Your argument is that the rental market is “overtly speculated.” OK. Show us your data. Show us that insured rental mortgages have abnormally high arrears. Show us how much of the insured market consists of rental properties. Show us the percentage of rentals with high ratio financing.
    You can’t, because you don’t know.
    Your claim is baseless, just like the justification for these new income property guidelines.
    I underwrite hundreds of rental deals a year. Rental properties are only slightly more risky than owner occupied residences. If you use CMHC’s own premiums as a guide, you can ballpark that defaults are roughly 1.04% for rentals versus 0.44% for owner occupied homes.
    That provides absolutely no basis for destroying the rental financing market like the DOF just did.

  32. So I currently own a small home and want to buy a larger home to live in[maybe rent the basement out]. I was planning on renting out my current little home as the mortgage is small and I can actually afford both without any rental income.Will I need 20% down or not as I will be applying for a mortgage for house I will reside in.Thanks

  33. Who ever wrote this article, it has been very informative thank you.
    However the last paragraph sounds like sour grapes. Lenders (ie chartered banks have never calculated anything unless their safety margin is EXTREMELY WELL SECURED. Even in extreme recession they make record profits. No doubt there has been a very large percentage of people who have been put at risk because of these overly liberal rules.
    I would even venture to say that if the banks even see a possible loss to their bottom line of .00000000000000001% it make them unhappy. Unhappy enough to want new rules and then cowardly and sleazy enought to blame the government.
    When they want to find another way around something they will.
    Even as we have struggled with as small business owners the government rules have never been the problem, it has always been the self righteous greedy Canadian banks, and the likeminded people who think the banks are all ok.

  34. Hi Bea,
    Thanks for the note.
    The Minister’s statement implied that there was a serious problem and banks were unwilling to do anything about it.
    As you read, we don’t buy that.
    Banks are exceptionally well capitalized, low-risk lenders that follow government guidelines already. In addition, they add their own layer of risk mitigation policies on top of this. There was therefore no need for the Minister’s statement. The paragraph you highlight wasn’t meant to be sour. It was merely intended to reflect the facts as we know them.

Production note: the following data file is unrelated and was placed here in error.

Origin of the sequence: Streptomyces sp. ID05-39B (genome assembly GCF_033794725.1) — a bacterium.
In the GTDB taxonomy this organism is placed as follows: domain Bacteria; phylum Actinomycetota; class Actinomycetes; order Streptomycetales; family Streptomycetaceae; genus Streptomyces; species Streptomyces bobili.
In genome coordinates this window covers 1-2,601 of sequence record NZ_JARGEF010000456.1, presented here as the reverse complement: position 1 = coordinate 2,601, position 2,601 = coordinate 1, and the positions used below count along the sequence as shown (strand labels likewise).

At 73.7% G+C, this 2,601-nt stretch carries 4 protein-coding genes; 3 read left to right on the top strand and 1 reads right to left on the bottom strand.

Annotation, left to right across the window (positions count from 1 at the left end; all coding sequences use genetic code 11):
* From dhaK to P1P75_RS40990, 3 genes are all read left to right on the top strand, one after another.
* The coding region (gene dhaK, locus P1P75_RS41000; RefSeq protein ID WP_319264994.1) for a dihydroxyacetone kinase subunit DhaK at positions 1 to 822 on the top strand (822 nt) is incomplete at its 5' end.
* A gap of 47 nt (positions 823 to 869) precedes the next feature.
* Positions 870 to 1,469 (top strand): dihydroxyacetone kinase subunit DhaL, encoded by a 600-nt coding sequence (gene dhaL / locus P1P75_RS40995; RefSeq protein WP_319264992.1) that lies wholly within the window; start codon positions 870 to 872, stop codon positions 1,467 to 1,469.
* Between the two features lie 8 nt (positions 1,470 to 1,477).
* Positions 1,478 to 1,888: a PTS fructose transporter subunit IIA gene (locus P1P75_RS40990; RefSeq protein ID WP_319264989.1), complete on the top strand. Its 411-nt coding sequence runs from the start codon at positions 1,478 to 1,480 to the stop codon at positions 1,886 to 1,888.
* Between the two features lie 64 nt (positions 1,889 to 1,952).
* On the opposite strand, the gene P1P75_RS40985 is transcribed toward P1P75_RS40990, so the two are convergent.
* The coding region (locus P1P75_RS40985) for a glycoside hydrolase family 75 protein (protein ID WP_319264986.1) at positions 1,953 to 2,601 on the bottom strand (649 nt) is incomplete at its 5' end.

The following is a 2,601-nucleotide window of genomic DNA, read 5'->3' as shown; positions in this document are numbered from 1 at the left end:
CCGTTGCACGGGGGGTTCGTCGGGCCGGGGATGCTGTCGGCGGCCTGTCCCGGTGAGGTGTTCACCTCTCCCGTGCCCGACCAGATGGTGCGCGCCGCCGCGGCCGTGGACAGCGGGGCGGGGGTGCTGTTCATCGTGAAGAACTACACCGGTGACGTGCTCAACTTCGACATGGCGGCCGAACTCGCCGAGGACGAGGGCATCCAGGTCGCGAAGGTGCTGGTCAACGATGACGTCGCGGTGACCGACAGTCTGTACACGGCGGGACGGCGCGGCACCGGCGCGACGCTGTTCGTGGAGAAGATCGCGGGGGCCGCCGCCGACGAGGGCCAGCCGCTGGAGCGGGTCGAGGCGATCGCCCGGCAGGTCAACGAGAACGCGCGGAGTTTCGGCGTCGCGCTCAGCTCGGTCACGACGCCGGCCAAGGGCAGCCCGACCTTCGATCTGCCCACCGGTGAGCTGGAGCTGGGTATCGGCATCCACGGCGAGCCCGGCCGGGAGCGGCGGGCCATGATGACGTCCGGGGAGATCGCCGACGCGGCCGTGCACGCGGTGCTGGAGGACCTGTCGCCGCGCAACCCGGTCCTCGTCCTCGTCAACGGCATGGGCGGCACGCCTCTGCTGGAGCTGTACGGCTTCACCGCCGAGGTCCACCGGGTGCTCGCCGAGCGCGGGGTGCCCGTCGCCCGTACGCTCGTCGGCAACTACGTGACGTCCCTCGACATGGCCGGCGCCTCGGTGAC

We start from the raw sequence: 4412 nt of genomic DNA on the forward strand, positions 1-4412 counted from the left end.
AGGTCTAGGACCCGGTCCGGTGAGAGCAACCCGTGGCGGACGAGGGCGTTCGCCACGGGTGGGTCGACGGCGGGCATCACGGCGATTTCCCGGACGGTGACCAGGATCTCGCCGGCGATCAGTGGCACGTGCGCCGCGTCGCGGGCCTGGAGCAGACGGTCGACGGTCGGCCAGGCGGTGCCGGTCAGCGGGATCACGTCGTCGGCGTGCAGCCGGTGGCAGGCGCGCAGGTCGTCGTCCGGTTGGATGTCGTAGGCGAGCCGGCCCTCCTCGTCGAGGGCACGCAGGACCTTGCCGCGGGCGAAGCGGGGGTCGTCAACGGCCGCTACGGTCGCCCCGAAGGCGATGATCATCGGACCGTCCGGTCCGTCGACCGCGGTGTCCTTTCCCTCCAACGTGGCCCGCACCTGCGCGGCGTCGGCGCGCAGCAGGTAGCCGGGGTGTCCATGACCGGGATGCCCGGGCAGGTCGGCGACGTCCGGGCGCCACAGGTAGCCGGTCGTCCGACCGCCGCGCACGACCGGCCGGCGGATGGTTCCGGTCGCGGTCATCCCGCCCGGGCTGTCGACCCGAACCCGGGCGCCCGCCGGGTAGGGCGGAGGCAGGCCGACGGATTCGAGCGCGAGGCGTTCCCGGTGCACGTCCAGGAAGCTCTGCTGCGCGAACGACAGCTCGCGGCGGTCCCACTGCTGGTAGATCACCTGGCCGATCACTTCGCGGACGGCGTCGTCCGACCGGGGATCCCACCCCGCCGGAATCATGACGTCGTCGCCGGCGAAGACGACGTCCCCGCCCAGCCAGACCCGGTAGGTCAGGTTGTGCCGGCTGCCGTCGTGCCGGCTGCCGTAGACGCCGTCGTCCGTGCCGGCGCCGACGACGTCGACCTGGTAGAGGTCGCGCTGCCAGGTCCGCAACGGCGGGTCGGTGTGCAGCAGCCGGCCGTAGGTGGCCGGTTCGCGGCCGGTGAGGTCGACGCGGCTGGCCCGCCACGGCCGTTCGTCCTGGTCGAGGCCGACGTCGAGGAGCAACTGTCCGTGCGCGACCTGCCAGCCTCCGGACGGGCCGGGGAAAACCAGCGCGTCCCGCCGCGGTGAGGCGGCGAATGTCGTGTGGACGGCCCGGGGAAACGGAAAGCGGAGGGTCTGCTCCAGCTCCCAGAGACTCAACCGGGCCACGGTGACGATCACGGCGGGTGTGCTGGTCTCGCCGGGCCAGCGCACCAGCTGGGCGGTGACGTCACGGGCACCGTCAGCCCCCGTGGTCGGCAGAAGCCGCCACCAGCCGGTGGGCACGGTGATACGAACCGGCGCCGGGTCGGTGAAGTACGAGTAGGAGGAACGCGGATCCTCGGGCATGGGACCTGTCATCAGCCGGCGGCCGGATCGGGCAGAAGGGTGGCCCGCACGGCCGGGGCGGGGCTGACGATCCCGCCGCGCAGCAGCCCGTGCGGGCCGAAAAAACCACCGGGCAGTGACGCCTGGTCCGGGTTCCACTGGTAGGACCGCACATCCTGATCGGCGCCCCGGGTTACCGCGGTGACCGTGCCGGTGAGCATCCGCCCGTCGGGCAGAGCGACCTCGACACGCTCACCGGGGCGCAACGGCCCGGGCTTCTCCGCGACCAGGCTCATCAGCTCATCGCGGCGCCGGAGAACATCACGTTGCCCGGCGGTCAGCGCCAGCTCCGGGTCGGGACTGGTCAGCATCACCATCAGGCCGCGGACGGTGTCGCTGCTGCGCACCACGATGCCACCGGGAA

35. why do the dates on these blogs show feb 2010? i am so confused.. if i am looking to buy a home, to live in for good.. do i still need to come up with 20% down?

  36. re Reducing amortizations to 30 years from 35 years: if a deal is in the works and closes March 18th, 2011 or later will they still allow the 35 year amortization?

  37. Hi M,
    Generally speaking, if you have a firm approval (not a pre-approval) from a lender prior to March 18, you can close after March 17 with a 35-year amortization.
    In addition, various lenders will still offer 35-year amortizations after March 17 on conventional mortgages (i.e., those with 20%+ equity).

  38. Hi Rob,
    My salary is 45,000 year save up 40,000 for DP, I have a loan of $5000 paying 100 a month, I am looking to find out how much I qualify for but when I use the Banks calculator do I have to put the qualifying a rate of 5.34 and that only qualify me for a 170000+ Mortage?

  39. Hi lopetegui,
    Among other things, it depends on your term, lender and loan-to-value.
    For example, most prime lenders qualify 5-year fixed mortgages at the contract rate, which can be 3.79% or less today.
    If you take a variable or 1- to 4-year term instead, and put down less than 20%, then prime lenders will use the posted rate (5.34% today) to qualify you.
    If the down payment is 20% or more of the property value, then some lenders will use a 3-year fixed rate to qualify their variable and 1- to 4-year fixed terms.